The first time I found out I was bulletproof was an accident. Not so much the second or third times, but the first was. I was walking home from the mall alone 'cos both Sam and Tuck had been called home themselves for breaking curfew. I was walking through one of the seedier parts of town, and it was just on the cusp of sunset. But as I walked by an alleyway I stopped. There were two guys, all leather and thick black balaclavas. And they were attacking a young woman. She wouldn't have been much older than Jazz, but she was terrified.
Me, being the stupid hero that I was, walked straight into the alley. Still human, completely unprotected, but I was there, and I could save her, so I had to stop them. It happened quickly from there, and what I do remember is a bit of a blur. Jazz once explained that it was my mind actively repressing a traumatic event to the point where I could deal with it.
All I know is that suddenly the woman was on the ground unconscious, a three inch gash oozing through her jeans, and I was standing in between her and the two guys. One of them held a slip-knife, but the other pulled out a gun. I don't think he even realised what he was doing, but suddenly there was a burning pain in my chest, and when I touched my fingers to it, there was sticky blood. I remember the guy's eyes widening. I think I'll always remember that. They were brown, and scared. He didn't believe he'd really pulled the trigger.
The next thing the two were gone, running away probably. I just remember getting up off my knees, I still don't remember falling. And it was weird. I could still feel the bullet inside me. You don't want to know what it feels like, the blood rippling around the bullet like water around a stone. But it didn't hurt anymore. And I remember touching my fingers to the wound; expecting that I was just delirious from pain and was really about to... well that that was the end of me.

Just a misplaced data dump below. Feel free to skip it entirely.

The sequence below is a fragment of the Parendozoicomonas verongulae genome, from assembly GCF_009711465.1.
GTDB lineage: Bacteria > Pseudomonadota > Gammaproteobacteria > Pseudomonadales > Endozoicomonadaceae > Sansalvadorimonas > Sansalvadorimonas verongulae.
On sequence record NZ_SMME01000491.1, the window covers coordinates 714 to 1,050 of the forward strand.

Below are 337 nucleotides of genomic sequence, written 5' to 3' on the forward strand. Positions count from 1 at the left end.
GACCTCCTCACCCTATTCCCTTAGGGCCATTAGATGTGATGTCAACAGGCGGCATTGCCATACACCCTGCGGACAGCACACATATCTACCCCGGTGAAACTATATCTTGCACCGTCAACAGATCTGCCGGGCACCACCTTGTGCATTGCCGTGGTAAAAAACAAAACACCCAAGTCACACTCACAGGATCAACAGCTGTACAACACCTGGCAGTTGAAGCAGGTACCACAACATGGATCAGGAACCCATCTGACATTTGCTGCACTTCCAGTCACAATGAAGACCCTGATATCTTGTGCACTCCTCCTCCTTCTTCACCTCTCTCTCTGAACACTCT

But there was nothing. No pain, no blood, save the remnants still stuck to my fingers. I remember being scared, uncertain. But I picked the woman up, and when they asked at the hospital I had to lie, had to say that the blood on my shirt was from the woman's leg because there simply was no wound for them to find. I'd been shot, in the chest, as a human. And I know that should have killed me. But it didn't.
I kept the bullet for ages; Sam wanted me to get rid of it. She said it was too morbid. But I didn't.
I learned something that day; something that I had never fully understood until that day; something that I never could have understood until I felt that happen. People like Clark and me, we're bulletproof. Nothing physical can hurt us long enough to be kept down. Bullets, blade wounds, missiles, heck, probably even a nuclear reaction won't kill us. And that's invulnerability in one sense. A very visible and often very awe inspiring sense.
But where it counts, that sort of invulnerability is crippling. Because I know that no matter what I do I'll never be human. I can't hold firm to my beliefs the way my dad did, and I don't have my mom's iron will to keep the family safe. I don't bounce back the way Tuck did, and I can't understand people the way Jazz used to. And Sam... I only wish I could stand strong the way she did. But I can't. I don't have that sort of invulnerability, and my own head is often my greatest enemy because I wonder if I'm doing the right thing or just causing more pain.
Every time I use my powers I'm reminded how very much not human I am. And I hate that, the self doubt and the mental beatings that come from doing what I do; the constant need to look over my shoulder, to keep the secret, to stay hidden; to simultaneously be a hero, and everyone's saviour. I can save them all, but at what expense? And if I do is it right to? Do having the powers that I have mean I have a duty to protect them, or am I just playing a fools game and leading them all to their own destruction?
Sometimes I have to wonder, knowing what I do now and what it all means. If being 'invulnerable' causes so much pain and doubt...
Is it really worth it to be bulletproof?
AN; Hope you enjoyed. I don't often write in the first person but this didn't want to be written any other way.
Ages ago someone asked about the story behind Danny's being 'bulletproof' in JAMF, and this is kinda what happened.
Anyway, thanks for reading and I love you all,